Black Woman with piercings and short hair writing with pen and paper in front of a laptop at a desk while wearing a bandana tied around her forehead.
Cover Image © WAYHOME studio

My Black Perspective #27: Owning Our Narrative

Growing up, I recall a history teacher once saying something like, “The Winners write the history” or something like that. It is an interesting point and comment on how stories are conveyed over time. It also left me wondering, “How much truth gets omitted when telling that narrative since ‘the losers’ have no say?”

As a Black person who’s been looking at the topic of “being Black in America” both objectively and subjectively, the historic winner/loser story approach has struck a special chord with me all month. I say that because Black People, minorities in general – but ESPECIALLY Black People, had been on the losing side of the American Experience for centuries in many ways.

Fortunately, we currently live in a time where nearly everyone has a say in some fashion so long as they have the ability to write sentences, internet access, or a phone that can record things. I know that doesn’t cover everyone – but it covers a lot of people. The winners/losers approach finally holds the potential to include fragments of perspective from the loser’s side of things (which, in my eyes, creates a more complete and accurate retelling of history).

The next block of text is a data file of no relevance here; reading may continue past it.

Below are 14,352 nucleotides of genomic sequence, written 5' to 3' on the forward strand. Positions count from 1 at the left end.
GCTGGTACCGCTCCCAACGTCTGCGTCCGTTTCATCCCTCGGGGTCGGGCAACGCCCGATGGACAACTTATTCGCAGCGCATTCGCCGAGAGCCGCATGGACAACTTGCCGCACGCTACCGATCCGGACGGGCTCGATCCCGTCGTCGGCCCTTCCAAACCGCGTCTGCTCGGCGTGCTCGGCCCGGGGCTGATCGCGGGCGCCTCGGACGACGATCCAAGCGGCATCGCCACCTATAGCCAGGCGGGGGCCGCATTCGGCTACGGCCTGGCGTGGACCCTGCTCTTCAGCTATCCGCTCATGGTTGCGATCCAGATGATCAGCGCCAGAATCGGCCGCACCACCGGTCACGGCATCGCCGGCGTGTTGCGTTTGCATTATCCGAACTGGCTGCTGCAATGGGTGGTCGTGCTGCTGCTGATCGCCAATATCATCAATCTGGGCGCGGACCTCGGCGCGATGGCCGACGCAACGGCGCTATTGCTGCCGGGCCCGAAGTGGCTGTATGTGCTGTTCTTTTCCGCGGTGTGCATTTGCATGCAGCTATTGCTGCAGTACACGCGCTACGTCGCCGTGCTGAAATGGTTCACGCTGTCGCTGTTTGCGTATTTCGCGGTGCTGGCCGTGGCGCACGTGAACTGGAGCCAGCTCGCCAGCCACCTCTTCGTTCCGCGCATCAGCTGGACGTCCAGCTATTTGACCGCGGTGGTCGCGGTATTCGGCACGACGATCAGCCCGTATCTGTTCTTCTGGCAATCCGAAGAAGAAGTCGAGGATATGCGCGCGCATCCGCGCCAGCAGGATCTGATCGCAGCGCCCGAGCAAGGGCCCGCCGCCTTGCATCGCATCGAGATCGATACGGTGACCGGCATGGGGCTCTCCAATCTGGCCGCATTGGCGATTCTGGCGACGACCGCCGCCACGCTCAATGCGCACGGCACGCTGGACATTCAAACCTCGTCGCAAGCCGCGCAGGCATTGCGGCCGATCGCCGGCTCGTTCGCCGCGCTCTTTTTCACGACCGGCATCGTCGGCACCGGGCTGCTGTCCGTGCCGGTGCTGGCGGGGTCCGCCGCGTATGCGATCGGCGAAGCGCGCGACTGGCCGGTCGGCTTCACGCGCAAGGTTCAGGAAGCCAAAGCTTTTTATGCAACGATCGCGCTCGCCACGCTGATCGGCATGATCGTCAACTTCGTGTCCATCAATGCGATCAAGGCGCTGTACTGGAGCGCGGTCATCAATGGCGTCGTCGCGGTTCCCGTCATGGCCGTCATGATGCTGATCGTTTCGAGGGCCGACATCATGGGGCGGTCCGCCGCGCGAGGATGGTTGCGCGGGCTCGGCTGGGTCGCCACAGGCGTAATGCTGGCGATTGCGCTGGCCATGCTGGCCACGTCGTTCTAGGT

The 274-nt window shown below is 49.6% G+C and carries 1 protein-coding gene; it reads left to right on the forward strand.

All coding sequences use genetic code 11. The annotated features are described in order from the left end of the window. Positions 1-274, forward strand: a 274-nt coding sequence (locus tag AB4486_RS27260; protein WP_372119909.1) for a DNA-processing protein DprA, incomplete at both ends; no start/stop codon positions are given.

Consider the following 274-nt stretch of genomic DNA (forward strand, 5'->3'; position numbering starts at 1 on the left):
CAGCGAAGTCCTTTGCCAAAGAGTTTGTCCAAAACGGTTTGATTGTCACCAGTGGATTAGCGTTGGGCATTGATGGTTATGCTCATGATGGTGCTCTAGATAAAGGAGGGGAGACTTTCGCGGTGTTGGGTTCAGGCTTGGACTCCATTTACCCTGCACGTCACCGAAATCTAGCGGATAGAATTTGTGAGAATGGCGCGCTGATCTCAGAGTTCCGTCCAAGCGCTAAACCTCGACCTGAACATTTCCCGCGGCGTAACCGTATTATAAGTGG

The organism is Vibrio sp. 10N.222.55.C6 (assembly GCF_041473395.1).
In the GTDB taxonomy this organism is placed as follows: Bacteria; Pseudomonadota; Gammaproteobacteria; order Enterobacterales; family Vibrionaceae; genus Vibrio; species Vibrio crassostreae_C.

Imagine Existing, but “Not Existing”

I know that a number of people still don’t like the idea of Black History Month on both sides (Black or Non-Black), but I feel like the winner/loser approach to historical retellings necessitates its existence for the safety of widespread mention of non-White faces in the U.S. At least, there was a time when it was necessary (it honestly might not be as needed in 2021).

A portrait of a young dazzling Black woman with big earrings, nose piercing, and beautiful dreadlocks, she is looking at the camera while leaning against a glass wall which fully reflects her.

I read a TIME Magazine article about the origin of Black History Month in preparation for this post. It opens with a powerful establishing paragraph that gave me plenty of food for thought…

It was in 1964 when the author James Baldwin reflected on the shortcomings of his education. “When I was going to school,” he said, “I began to be bugged by the teaching of American history because it seemed that that history had been taught without cognizance of my presence.”

TIME Magazine quoting James Baldwin